Sunday morning, I learned that the gunfire was celebratory; there had been several wedding celebrations last night. Many families here still fire their guns in the air during weddings; they also shoot and shout joyously toward the heavens to celebrate the birth of a son.
Since September 11th, something seems to have changed, even with humanitarian assistance work. I am finding myself trying to hold on to parts of my life I had before. Sunday night, within a span of twenty minutes, I was on the phone to many people: my wife in Ethiopia (we have not been together since I left Peshawar for meetings in the U.S. on September 6th); my boss in New York City (a much-needed ear for my need to vent); my mother on a Wisconsin farm (as the past Tanzanian President Nyeri said, "you are always a child as long as your mother is alive"); and a journalist from a leading U.S. newspaper (I am quickly learning what to say and what not to say to a journalist).
What are we doing now, during this war? We do what we can offering humanitarian assistance to as many people in need as possible while remaining impartial, neutral and transparent. In our profession, we call such times "an emergency phase" as we carry out life-saving activities.
Today I am trying to focus more on peace and not war. I am trying to follow the wisdom of my Afghan and Pakistani colleagues and not give up. My schedule is full with many meetings and a haircut.
The haircut is from my favorite barber, a young Afghan man. He's from Jalalabad, a commercial urban center in eastern Afghanistan. More than 80% of its population has fled due to the continued bombing raids. One of the disadvantages of my profession is being forced to change barbers so often as we move from country to county. There is nothing more frustrating than a bad haircut.
Tension is high in Peshawar as bombing raids inside Afghanistan continue. Anti-American sentiment permeates the streets and alleys. My barber whispered to me that he would prefer to come by my office to cut my hair during these next few months, or at least until things calm down a bit more. He did not want me to risk walking down the alley to his barbershop. I agreed, and expressed my concern for him and his family.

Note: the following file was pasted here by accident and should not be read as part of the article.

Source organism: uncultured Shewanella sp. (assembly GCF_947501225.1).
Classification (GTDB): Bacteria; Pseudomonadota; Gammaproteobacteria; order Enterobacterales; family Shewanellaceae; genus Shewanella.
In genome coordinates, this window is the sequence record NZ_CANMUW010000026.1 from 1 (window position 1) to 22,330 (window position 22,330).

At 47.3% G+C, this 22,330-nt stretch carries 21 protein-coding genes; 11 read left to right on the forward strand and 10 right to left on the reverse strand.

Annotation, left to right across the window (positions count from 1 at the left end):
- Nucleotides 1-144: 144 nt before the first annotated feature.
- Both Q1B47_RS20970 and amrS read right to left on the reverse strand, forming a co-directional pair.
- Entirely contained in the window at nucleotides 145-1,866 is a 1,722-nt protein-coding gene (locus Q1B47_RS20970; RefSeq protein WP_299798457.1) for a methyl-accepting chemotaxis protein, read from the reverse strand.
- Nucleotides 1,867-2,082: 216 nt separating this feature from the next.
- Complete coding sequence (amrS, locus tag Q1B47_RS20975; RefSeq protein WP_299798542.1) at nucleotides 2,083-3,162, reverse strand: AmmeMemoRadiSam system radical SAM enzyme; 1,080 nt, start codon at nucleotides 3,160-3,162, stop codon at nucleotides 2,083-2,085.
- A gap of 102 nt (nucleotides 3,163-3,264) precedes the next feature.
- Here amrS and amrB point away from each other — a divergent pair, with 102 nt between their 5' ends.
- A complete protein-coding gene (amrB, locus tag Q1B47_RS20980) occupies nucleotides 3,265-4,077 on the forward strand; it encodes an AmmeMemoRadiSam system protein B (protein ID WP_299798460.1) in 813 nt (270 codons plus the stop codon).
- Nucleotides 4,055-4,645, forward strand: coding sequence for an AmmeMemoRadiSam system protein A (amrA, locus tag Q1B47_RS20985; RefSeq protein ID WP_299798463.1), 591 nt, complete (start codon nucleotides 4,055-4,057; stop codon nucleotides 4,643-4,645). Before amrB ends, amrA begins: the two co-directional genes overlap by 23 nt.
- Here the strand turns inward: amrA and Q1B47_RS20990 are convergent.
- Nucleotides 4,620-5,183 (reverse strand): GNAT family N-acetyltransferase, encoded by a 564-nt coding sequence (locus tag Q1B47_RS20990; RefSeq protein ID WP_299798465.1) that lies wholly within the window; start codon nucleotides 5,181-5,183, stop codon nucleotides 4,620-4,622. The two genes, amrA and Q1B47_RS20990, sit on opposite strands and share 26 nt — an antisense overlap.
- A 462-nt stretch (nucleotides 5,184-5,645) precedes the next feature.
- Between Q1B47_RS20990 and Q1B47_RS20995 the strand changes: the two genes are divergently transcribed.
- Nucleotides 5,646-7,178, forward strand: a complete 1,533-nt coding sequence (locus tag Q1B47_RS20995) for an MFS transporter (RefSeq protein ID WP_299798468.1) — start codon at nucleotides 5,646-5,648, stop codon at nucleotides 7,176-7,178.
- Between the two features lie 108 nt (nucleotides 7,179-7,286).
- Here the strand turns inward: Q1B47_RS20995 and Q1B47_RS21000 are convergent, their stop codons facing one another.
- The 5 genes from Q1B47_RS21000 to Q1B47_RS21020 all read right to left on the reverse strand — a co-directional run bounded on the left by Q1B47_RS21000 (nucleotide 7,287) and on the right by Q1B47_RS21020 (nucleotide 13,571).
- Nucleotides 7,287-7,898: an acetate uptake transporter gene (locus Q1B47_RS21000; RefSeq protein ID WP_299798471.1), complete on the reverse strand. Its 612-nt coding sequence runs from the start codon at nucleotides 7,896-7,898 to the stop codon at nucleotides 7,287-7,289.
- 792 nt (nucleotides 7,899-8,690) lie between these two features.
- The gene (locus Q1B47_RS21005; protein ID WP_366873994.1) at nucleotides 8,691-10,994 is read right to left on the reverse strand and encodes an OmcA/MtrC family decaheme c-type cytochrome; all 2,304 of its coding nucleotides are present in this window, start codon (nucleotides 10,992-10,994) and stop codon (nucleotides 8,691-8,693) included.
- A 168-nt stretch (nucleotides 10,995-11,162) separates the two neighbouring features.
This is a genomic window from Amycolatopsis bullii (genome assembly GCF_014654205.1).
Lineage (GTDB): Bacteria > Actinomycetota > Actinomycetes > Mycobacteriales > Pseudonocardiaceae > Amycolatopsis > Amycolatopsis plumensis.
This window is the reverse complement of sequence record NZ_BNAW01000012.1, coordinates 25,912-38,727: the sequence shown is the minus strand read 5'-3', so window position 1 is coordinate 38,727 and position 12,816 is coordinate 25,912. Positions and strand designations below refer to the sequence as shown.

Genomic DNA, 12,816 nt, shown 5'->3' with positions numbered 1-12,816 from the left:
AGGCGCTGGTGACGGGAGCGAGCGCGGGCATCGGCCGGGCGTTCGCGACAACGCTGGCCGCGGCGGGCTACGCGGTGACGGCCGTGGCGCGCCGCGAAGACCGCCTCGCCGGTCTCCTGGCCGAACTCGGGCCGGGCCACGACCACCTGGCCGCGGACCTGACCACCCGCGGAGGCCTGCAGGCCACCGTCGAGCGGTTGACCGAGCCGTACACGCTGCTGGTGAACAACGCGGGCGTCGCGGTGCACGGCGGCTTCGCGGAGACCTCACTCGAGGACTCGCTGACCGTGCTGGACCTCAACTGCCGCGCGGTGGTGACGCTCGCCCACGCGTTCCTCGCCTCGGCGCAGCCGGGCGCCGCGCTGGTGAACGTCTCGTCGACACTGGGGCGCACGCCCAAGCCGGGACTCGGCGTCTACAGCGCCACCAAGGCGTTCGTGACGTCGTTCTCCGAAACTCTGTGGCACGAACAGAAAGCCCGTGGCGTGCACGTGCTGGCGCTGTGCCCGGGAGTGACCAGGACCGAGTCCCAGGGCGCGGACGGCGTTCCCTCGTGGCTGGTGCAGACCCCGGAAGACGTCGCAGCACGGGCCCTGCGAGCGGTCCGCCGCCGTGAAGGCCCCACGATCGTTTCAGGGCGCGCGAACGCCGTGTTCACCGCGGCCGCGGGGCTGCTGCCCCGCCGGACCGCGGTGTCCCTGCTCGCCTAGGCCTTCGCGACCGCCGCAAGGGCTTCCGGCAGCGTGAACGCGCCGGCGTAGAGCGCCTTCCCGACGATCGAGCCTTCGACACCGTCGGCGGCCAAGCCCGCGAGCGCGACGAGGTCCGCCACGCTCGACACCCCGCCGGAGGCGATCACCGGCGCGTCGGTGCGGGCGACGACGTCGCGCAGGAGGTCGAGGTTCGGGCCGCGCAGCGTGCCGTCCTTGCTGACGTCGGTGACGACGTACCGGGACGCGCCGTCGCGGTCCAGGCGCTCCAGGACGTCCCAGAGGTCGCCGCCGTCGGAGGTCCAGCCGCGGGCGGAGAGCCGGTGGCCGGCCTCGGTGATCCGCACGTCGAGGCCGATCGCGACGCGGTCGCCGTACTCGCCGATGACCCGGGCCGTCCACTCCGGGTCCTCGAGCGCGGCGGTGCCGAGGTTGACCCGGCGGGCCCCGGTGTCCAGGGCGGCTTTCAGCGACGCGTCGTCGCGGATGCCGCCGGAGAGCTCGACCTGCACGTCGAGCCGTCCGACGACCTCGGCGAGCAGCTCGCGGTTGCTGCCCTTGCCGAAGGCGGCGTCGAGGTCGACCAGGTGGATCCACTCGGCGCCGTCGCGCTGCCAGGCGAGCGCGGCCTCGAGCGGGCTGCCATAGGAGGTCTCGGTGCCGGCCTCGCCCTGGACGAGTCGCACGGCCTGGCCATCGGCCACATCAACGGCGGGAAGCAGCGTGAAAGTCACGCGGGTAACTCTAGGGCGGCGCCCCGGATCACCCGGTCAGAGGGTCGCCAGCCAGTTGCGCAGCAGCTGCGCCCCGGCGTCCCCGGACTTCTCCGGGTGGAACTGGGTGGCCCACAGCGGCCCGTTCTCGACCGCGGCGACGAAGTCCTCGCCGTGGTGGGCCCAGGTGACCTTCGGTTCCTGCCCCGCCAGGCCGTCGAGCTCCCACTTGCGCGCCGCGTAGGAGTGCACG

Security is a top priority for our agency. We work for the security for refugees, and demand the best security for our staff. This last month an IRC compound in an area near Peshawar was burned and destroyed by protestors, the first time in our history in any of our global locations that one of our offices was burned. A dangerous period but we intend to continue our work.
Yesterday, I met with several other heads of agencies to discuss planning and setting up refugee camps for the Afghan new arrivals in Pakistan's "tribal areas" places where smuggling, gun-running and tribal feuds take place with little oversight and control from the central government. I also received a lengthy email about anthrax containing detailed procedures for handling threat letters.
Last night I attended a roundtable discussion chaired by a political leader from a western European country. Many people think they have the answer for the "new Afghanistan". I continue listening to my Afghan colleagues and counting on my young Afghan barber.
Sigurd Hanson is director of the International Rescue Committee's refugee aid operations in Pakistan and Afghanistan. His diary will appear here several times a week. To contribute, see their website or call 1-877-REFUGEE